By contrast, Mr Brown, down the road in the Treasury, seemed to achieve equal political success in the economic and social field, but by working with civil servants. Mr Brown, the only intellectual in the continental sense of the word in the Cabinet, was as technically clever as they were. He could advise as much as get advice.
Now he is taking a mammoth risk. He is saying to Britain's state service professionals: "I am prepared to trust you. Will you put your talents at the service of the nation to keep economic prosperity and social investment moving steadily forward?"
His press chief will also be a professional civil servant, in contrast to David Cameron's £400,000-a-year appointment of a News of the World editor who had to resign in disgrace after his chief reporter was jailed.As if David Cameron as Leader of the Opposition could actually employ a 'professional civil servant'. The Conservatives are in opposition, you clown. The civil service works for the government of the day, or to be more accurate for 'Edinburgh's most famous son' as Brown is buttock-clenchingly described. MacShane ignores Margaret Thatcher's commitment to cabinet government and the wide respect in which she was held by the civil service, belittles John Major, who was as collegiate as you can get, weasels about Tony Blair, and then characterises Gordon Brown as the one the civil service comes to for advice. His thesis that Brown is taking some sort of risk by asking the professionals to, you know, do their jobs is laughable. Brown is the the man who ignored officials when they told him his policies would destroy Britain's pensions and was described as having "Stalinist ruthlessness" and a "cynical view of mankind and his colleagues" by the former head of the civil service. Brown isn't taking a risk on the civil service, it is the rest of us who are taking a risk on Brown.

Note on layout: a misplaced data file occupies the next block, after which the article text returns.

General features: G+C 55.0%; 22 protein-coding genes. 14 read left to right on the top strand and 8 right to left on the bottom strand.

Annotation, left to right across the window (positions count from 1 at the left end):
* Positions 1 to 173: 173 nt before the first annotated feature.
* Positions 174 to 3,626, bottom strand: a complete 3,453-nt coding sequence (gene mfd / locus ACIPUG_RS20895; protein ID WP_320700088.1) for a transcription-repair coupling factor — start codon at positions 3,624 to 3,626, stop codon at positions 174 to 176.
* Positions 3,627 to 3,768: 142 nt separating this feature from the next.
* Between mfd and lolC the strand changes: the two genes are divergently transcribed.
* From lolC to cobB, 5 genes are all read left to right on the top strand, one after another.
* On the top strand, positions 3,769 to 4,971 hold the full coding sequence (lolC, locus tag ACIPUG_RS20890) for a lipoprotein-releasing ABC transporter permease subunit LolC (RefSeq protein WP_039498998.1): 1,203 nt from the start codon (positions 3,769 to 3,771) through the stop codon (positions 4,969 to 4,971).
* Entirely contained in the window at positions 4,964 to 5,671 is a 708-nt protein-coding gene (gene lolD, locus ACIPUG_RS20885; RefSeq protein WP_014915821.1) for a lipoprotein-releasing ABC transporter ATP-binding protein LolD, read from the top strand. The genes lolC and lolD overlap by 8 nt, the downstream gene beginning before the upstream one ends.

The only thing MacShane's article needed was 'job application' as a title.